Monday 29 June 2015 by Lincoln Tragardh Week in review

From the Trading Desk

Greece again faces default and potential Euro exit, Chinese stock markets are calmed by government intervention and strong flows are seen in new-to-retail Plenary 2021 and NEXTDC 2019 as well as perennial favourites Sydney Airport 2020 and 2030 inflation linked bonds

Economic wrap

Greece is the main focus of financial markets this week, with a potential default and exit from the Euro looming. A payment to the IMF due 30 June is looking increasingly unlikely and Prime Minister Alexis Tsipras has announced a local referendum next weekend to vote on austerity measures to unlock further funding. That is clearly too late and IMF Managing Director Christine Lagarde has ruled out additional financial assistance if Greece misses the 30 June payment. Capital controls were introduced in Greece yesterday to prevent outflows and they are expected to remain in place all of this week.

In China, stocks dropped over 7% on Friday affected by year-end liquidity conditions and uncertainty over monetary policy, while being exacerbated by the high degree of margin lending in that market. The central bank responded on Saturday by cutting lending rates and trimming bank capital reserve requirements.

Longer term rates rose steadily last week, but fell dramatically over the weekend as the Greece debt impasse looms. Overall yields are now slightly higher compared to last Monday. Our five and 10 year Australian Government bonds are up 10 and six basis points to 2.24% and 2.95% respectively. Credit margins fell over the course of last week, but spiked sharply higher over the weekend, and are currently around 99 basis points (0.99%, as measured by the 5-year ITraxx Australia credit index).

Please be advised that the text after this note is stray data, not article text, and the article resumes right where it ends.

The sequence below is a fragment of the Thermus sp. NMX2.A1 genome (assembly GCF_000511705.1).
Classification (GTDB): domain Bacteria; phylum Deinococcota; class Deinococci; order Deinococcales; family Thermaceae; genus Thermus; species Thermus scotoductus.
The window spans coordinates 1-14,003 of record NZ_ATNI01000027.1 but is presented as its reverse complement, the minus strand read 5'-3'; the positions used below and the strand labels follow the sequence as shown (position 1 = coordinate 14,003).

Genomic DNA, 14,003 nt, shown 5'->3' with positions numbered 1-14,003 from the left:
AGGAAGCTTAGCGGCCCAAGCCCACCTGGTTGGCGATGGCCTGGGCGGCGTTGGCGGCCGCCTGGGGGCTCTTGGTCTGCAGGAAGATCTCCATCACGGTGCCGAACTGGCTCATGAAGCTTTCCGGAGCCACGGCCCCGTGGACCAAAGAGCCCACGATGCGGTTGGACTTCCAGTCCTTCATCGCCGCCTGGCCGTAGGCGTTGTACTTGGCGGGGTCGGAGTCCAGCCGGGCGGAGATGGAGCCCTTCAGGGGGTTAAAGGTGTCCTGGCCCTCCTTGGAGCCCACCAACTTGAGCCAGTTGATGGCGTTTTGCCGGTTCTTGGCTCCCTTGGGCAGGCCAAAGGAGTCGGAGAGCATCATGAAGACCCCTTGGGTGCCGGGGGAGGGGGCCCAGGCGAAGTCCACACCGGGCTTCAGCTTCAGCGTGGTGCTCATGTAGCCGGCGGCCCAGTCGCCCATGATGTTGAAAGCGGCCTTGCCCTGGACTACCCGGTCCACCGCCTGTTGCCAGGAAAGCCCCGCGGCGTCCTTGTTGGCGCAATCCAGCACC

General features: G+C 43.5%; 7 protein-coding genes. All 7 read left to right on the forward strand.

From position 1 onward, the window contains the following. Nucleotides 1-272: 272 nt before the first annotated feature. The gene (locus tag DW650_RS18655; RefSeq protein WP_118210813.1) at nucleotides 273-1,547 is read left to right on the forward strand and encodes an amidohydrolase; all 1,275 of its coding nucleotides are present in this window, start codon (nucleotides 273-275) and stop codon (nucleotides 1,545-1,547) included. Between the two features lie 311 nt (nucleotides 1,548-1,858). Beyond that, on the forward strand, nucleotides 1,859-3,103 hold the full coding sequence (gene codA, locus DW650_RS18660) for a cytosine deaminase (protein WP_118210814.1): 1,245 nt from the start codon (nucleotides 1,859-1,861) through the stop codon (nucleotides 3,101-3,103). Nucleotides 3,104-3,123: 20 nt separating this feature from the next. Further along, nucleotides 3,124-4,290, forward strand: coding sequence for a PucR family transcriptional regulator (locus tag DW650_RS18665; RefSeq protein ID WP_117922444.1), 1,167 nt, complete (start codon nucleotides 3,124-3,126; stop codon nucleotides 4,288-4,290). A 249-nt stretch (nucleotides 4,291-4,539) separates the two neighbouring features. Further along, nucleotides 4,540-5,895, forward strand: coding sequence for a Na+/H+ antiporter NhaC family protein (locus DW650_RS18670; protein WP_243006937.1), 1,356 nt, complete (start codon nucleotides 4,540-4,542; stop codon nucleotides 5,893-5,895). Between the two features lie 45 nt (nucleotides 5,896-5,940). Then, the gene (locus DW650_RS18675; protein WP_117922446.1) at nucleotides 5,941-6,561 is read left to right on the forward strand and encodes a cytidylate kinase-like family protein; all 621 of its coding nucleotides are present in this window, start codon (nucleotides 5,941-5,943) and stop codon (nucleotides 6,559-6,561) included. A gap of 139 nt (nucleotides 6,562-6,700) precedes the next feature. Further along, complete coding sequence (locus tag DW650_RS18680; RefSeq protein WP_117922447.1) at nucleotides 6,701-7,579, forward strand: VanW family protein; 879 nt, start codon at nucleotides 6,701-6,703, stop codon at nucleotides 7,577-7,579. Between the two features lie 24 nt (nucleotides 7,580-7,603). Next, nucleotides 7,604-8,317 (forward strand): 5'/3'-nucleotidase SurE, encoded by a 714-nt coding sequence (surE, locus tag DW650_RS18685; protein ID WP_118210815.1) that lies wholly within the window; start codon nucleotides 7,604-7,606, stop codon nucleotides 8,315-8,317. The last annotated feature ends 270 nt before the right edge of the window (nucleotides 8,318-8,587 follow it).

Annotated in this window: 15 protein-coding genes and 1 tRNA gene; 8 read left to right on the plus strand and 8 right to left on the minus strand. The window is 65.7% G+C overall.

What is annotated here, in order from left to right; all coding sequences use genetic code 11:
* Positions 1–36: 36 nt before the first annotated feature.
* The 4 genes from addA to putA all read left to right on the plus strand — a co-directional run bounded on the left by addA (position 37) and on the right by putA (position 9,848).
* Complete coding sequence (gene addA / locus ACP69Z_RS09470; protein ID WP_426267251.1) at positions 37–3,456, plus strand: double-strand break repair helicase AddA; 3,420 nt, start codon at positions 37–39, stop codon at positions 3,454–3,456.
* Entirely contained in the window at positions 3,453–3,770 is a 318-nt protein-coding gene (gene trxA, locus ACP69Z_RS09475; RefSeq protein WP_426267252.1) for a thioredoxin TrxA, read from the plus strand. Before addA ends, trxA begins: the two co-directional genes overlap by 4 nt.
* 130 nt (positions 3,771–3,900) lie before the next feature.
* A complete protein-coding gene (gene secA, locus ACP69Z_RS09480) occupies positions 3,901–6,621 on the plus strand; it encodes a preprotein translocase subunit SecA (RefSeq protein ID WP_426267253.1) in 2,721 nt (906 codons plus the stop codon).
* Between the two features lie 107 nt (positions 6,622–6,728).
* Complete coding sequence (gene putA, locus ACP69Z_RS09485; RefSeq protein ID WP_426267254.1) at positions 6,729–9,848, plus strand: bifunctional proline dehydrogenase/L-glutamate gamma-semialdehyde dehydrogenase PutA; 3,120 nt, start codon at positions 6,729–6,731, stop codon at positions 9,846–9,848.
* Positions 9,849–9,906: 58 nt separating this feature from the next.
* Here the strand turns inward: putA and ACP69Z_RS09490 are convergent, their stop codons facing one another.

Scheduled for release this week on the domestic economic calendar are a few minor figures, including Private Sector Credit, Building Approvals, Trade Balance, and Retail Sales. The US has a shortened week, as Friday is a scheduled holiday for Independence Day, and employment figures will be released on Thursday, with expectations for 230,000 jobs added.


We have continued to see demand in the Plenary 2021 and Next DC 2019 fixed rate bonds, following their recent availability to retail clients. Investors also continue to form views on the future direction of markets and as a result we have seen active two way trade across both Sydney Airport 2020 and 2030 inflation linked bonds.

Given our recent new bond issues for SCT Logisitcs and W.A. Stockwell, we have excellent access across existing FIIG originated bonds at compelling levels. For more information please contact your dealer.

Rates accurate as at 29 June 2015 and are subject to change. All prices and yields are a guide only and subject to market availability. FIIG does not make a market in these securities. For more information, please call your FIIG representative or our general line 1800 01 01 81.